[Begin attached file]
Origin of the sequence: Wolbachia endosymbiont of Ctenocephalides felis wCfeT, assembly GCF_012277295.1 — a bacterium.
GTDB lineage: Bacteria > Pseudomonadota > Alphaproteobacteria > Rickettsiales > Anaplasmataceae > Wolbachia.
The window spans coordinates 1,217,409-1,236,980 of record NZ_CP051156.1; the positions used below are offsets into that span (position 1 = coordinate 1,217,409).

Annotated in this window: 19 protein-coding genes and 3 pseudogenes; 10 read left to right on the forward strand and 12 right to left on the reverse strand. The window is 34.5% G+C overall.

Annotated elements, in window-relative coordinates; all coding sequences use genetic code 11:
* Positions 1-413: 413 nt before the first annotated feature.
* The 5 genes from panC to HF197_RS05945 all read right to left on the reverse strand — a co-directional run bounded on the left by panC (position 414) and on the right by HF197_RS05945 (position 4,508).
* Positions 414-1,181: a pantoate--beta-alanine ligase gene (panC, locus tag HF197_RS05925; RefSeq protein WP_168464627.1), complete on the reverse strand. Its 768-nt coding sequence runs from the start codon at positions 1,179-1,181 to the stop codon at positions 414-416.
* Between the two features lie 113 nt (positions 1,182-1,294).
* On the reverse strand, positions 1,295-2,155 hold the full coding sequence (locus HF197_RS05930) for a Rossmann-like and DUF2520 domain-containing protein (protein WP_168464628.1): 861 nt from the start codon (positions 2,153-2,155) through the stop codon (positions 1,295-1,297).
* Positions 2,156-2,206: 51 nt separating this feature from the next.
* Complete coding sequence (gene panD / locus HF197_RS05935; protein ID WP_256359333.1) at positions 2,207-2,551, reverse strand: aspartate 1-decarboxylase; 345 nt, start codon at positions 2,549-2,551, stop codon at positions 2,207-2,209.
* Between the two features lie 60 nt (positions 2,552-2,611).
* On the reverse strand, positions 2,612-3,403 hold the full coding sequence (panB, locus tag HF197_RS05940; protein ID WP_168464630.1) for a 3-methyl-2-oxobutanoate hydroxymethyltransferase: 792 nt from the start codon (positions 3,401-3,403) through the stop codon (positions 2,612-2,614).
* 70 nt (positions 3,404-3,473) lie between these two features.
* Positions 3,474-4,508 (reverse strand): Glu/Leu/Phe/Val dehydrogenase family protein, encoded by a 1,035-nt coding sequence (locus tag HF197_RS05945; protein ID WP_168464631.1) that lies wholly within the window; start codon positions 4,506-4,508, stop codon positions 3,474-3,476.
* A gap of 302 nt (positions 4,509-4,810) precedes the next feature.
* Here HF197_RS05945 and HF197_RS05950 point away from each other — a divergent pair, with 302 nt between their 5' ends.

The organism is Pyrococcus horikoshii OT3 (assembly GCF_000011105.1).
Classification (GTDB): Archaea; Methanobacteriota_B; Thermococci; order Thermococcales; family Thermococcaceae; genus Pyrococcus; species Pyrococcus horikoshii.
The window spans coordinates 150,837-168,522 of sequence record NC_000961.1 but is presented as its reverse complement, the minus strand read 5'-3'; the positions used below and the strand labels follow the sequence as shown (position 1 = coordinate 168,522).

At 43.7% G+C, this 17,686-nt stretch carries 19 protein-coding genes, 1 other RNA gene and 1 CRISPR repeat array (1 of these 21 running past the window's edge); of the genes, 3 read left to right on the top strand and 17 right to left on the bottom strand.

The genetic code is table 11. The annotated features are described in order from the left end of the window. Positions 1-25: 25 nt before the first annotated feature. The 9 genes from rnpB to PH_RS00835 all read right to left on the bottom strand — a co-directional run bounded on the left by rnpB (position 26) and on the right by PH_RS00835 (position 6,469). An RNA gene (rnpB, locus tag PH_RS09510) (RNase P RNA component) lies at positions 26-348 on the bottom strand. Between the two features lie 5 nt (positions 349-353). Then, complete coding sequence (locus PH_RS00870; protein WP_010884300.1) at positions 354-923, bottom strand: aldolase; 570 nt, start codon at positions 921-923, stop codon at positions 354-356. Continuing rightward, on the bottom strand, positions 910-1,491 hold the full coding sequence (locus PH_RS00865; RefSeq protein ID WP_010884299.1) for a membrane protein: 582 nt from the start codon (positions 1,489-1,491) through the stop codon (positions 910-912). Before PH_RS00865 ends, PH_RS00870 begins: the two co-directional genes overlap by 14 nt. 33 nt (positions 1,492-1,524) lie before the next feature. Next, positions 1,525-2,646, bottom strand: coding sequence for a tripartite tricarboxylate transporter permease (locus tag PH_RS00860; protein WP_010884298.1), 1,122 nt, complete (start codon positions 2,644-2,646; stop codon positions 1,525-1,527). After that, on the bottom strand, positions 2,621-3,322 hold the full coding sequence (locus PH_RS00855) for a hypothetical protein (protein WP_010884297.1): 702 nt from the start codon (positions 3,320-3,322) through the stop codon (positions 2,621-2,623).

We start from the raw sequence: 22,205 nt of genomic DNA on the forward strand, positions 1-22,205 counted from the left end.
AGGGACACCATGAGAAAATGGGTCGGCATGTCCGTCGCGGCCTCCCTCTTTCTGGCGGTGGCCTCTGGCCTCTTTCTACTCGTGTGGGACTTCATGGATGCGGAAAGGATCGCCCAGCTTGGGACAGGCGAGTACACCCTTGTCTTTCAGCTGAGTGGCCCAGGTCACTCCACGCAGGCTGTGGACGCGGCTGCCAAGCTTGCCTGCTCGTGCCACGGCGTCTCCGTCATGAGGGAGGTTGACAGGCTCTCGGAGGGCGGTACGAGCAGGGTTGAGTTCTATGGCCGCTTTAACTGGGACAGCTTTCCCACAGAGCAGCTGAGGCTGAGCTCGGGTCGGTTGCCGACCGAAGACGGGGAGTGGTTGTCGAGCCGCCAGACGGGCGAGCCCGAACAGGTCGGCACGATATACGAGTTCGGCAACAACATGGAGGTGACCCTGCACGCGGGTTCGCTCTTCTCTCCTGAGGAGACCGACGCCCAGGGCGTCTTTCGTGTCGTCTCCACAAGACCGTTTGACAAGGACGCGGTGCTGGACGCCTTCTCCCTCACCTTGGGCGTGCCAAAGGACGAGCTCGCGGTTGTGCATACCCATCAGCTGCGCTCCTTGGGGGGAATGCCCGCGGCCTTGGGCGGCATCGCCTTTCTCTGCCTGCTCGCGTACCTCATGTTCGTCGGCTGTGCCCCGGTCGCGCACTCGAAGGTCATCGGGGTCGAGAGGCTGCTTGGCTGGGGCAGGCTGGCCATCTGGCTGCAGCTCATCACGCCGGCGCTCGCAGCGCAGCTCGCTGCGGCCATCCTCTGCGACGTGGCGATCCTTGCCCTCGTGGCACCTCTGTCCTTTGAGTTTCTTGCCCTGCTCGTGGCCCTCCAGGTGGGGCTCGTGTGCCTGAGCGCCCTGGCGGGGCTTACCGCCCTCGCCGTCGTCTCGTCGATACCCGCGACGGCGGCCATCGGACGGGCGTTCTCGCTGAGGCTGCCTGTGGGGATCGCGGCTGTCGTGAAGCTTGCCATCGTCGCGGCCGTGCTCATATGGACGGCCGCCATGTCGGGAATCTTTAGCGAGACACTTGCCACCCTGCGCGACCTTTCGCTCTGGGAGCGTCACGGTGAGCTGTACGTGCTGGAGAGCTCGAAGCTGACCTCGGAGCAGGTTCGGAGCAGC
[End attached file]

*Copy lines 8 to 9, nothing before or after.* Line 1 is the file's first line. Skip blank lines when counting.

* Positions 414-1,181: a pantoate--beta-alanine ligase gene (panC, locus tag HF197_RS05925; RefSeq protein WP_168464627.1), complete on the reverse strand. Its 768-nt coding sequence runs from the start codon at positions 1,179-1,181 to the stop codon at positions 414-416.
* Between the two features lie 113 nt (positions 1,182-1,294).